The Rules is a monthly series covering important regulations in a clear manner for architecture, engineering, and construction professionals.

One immediate concern following a layoff or work-hour reduction is the impact on health care coverage. If your firm has 20 or more employees, the Consolidated Omnibus Budget Reconciliation Act (COBRA) gives workers the right to keep their group health insurance plan if they lose or leave their jobs, or if they no longer qualify for coverage due to reduced work hours. Ask “if your employer will be helping to subsidize COBRA coverage,” says Jennifer Berman, CEO of Pikesville, Md.–based MZQ Consulting, which specializes in benefits compliance. Otherwise, individuals “can be required to pay up to 102% of the cost of that coverage,” which amounts to the cost of the plan plus a 2% administrative fee.

That may be too expensive for the newly unemployed. The national average COBRA premium is approximately $600 per month for individual coverage, estimates Den Bishop, president of Holmes Murphy & Associates, a Des Moines, Iowa–based insurance brokerage that represents more than 750 architecture and engineering firms in the Midwest. “While there is debate in Washington, D.C., about subsidies for COBRA continuation,” he says, “there is nothing in any of the recovery funding for this yet.”

Losing health coverage is typically considered a qualifying life event, so you can be enrolled in your spouse’s employer health care plan, if the option exists. If you are under the age of 26, you can join your parents’ plan thanks to the Affordable Care Act. You may also be eligible for Medicaid, a government-funded, means-tested program for low-income adults, families, and the elderly; eligibility varies by state.

Another option is to purchase an individual health insurance plan. The Affordable Care Act Marketplace offers a range of options, though not every insurer offers plans through that exchange. “These plans are priced based on location and also age,” Berman says. “In many cases, COBRA will be better in terms of pricing for those closer to age 65, but younger individuals may be better off purchasing coverage on their own.”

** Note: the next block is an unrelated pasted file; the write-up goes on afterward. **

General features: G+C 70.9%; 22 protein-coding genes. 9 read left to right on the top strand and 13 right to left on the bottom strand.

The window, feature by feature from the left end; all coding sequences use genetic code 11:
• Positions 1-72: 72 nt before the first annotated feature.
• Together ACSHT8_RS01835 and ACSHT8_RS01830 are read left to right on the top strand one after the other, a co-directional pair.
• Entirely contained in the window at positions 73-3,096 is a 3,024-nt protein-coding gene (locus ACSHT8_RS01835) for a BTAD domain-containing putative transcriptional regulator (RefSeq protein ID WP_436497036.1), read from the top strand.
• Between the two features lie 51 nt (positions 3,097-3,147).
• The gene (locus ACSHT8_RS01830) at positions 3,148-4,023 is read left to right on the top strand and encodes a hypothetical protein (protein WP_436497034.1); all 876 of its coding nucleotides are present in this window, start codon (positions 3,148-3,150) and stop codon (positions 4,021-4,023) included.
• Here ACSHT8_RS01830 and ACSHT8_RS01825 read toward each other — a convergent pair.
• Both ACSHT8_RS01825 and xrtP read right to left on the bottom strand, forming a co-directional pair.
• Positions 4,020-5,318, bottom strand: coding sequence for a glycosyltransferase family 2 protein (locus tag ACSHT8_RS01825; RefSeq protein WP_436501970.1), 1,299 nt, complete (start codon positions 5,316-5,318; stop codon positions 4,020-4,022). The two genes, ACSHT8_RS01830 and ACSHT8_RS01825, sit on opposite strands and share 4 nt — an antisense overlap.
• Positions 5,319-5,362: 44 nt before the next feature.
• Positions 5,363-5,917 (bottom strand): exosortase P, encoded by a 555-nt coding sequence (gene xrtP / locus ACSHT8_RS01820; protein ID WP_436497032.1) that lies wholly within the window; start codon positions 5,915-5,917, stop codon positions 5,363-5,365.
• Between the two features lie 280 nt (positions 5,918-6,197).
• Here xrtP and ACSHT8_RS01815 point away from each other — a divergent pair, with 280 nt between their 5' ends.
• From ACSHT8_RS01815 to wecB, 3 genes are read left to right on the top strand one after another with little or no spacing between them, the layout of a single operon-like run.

Bishop says, “Based on an individual’s income—which may be difficult to determine if they just lost their job—they might qualify for a subsidy for individual coverage, or could even qualify for free coverage through Medicaid.” However, you can only receive the subsidy if you purchase a plan through your state’s health insurance marketplace.

Though the ACA continues to be contested in court, Berman believes it is here to stay. “It has now been over 10 years and [the ACA] is deeply entrenched in our system at this point,” she says. “Any change would also severely disrupt the health care system in the midst of a health care crisis. In light of these factors, I believe any Supreme Court decision in the current cases would be very narrow.”

Introduced as part of the CARES Act signed into law in March, the Families First Coronavirus Response Act requires health care plans to cover all costs related to COVID-19 diagnostic testing—but nothing after that. “As a result, most health care plans cover COVID-19 treatment with the same deductibles and copays that apply to any other medical treatment,” notes John Arendshorst, a partner at Grand Rapids, Mich.–based law firm Varnum. “We have seen a few employer group health plans reducing or waiving cost-sharing with respect to [COVID-19] treatment as well, but they are not required to do so.”

Staying informed about health care coverage for you and your employees is even more crucial during the COVID-19 pandemic. “Health insurance in the U.S. is the most complicated consumer industry on the planet,” Bishop says. “And that was before COVID-19 came along.”